Zonal leaders at Confab to seek consensus on contentions issues of derivation, revenue formula, others.
The National Conference on Tuesday abruptly adjourned its plenary session to enable leaders of the zones at the Conference negotiate some contentious issues arising from the report of its Committee on Devolution of Power.
The Conference, which concludes daily proceedings at 3.30 p.m., cut short its proceedings at about 12.45 p.m. when the leader of the South East delegation, Ike Nwachukwu, requested for the adjournment.
It was to commence voting on the recommendations of the Committee and the amendments proposed by delegates.
Some of the contentious issues arising from the report of the Committee are resource control, 13 per cent derivation fund, and revenue sharing formula.
The Conference had previously disagreed on proposals for the creations of 18 new states, which the northern delegates kicked against, as well as the abolition of Land Tenure System.
The Committee on Devolution of Power co-chaired by a former governor of Akwa Ibom State, Victor Attah, and a former Inspector General of Police, Ibrahim Coomassie, had recommended the retention of 13 per cent with a percentage of the derivation devolved to the host communities from which the resources are derived.
It, however, recommended that a Special Fund be set aside for the development of other mineral resources.
However, since the Conference opened debate on the 41-page report on Monday, delegates had made suggestions based on ethnic and sectional interests with those from the south canvassing an increase in the derivation funds while those from the north opposed.
Delegates who supported the raising of the funds suggested 21.5 per cent while others asked for 50 per cent or 60 per cent until ownership of the resources is achieved.
Some delegates from the north argued that if there must be an increment, it should only be restricted to the onshore. They argued that the oil-bearing states had not judiciously expended the 13 per cent they get at present.
The northern delegates also demanded that the Presidential Amnesty Programme, the Niger Delta Development Commission, NDDC, and the Ministry for the Niger Delta should be abolished and their functions transferred to respective oil producing communities.
Mr. Nwachukwu, a retired army general and former external affairs minister, in a motion, told the Conference that he was mandated to speak on behalf of the leaders of other groups who were already making progress in their bid to forge a consensus on some contentious issues.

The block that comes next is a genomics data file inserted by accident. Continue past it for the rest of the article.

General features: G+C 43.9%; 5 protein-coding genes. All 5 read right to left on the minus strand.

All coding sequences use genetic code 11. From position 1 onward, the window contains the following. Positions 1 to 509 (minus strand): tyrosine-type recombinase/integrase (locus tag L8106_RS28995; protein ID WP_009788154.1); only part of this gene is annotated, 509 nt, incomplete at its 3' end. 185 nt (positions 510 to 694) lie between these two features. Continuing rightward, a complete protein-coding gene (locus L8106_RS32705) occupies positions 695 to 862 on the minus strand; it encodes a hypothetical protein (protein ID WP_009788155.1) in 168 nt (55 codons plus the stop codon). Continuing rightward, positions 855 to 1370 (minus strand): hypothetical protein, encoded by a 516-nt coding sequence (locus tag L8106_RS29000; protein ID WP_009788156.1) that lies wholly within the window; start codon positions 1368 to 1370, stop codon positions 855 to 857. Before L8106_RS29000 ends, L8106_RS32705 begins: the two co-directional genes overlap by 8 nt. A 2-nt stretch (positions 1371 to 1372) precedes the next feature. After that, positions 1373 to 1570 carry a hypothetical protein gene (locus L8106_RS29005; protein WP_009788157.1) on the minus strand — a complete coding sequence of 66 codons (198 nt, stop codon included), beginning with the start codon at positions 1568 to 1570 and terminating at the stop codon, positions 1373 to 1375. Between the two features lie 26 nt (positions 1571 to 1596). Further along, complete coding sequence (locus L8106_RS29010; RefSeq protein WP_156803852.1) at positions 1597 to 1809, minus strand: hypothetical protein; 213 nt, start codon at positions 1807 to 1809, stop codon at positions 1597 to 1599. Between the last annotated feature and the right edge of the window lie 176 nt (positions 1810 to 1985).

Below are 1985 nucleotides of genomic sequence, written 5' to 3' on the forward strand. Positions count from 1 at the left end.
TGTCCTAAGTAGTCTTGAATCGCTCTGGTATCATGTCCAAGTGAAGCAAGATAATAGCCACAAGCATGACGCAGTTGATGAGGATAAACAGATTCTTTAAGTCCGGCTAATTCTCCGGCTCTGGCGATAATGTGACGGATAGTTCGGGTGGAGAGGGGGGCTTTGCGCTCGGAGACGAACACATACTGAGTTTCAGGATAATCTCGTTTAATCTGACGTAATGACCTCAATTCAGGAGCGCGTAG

He urged the Confab to allow them continue deliberations and report back on the consensus on Wednesday.
The Conference Chairman, Idris Kutigi, announced that the adjournment would enable delegates interact, lobby, and possibly negotiate on certain contentious issues before amendment and adoption of recommendations.
The adjournment, which was unanimously supported by the delegates present and voting, would also afford members of the Consensus Committee to conclude their meeting on the best possible ways to amicably resolve all contending matters arising from the report.
Mohammed Kumalia, a delegate from Borno State, seconded the motion.
Meanwhile, before the adjournment, a delegate from Katsina State and former senator, Ibrahim Ida, canvassed the retention of the 13 per cent derivation fund and that there should be restitution for the degradation of the Niger Delta region.
He said just like the Niger Delta, places like Plateau State were also degraded due to mining activities. He said the Conference should ask the Federal Government to pay its debt to the NDDC.
A former Minister of Environment, Hassan Adamu, also supported the entire recommendations of the report. He, however, said the North East zone had been completely devastated and that the confab should come out with a Marshall Plan for the region.
The delegate from Adamawa State said the Confab should recommend seven per cent for the Marshal Pan.
A Civil Society delegate, Joe Okei Odumakin, said the Federal Government should have 40 percent of revenue while states (with LGS under them) should have 60 percent.
She reminded the Conferees that it took the blood of Ken Saro-Wiwa for attention to be shifted to the degradation of the Niger Delta.
Mrs. Okei-Odumakin said derivation should be increased to at least 21 per cent to go to the oil- producing communities.
A former Women Affairs Minister, Josephine Anenih, said allocations to the local government should be added to that of states. She said derivation fund should be increased in a way that the current 13 per cent was maintained while an additional 10 per cent should be set aside for environmental purposes.
She also asked the NDDC to note that Anambra and Enugu states now have oil and they should be included in the list of oil-producing states.
A former FCT Minister, Ibrahim Bunu, lamented that whatever increase being proposed might end up improving ‘Ali Baba’ and his colleagues.
He also said he would support the idea of royalties going directly to the communities and that the Confab should make a very strong recommendation that the Federal Government pay its debt to the NDDC.
A former Chairman of the Punch newspaper, Ajibola Ogunshola, said the Federal Government should not have more than 40 percent in the vertical revenue sharing formula being proposed.
He said derivation should be increased to 21 percent and that the decision would be political and not economic because delegates from the South-South must go home with something.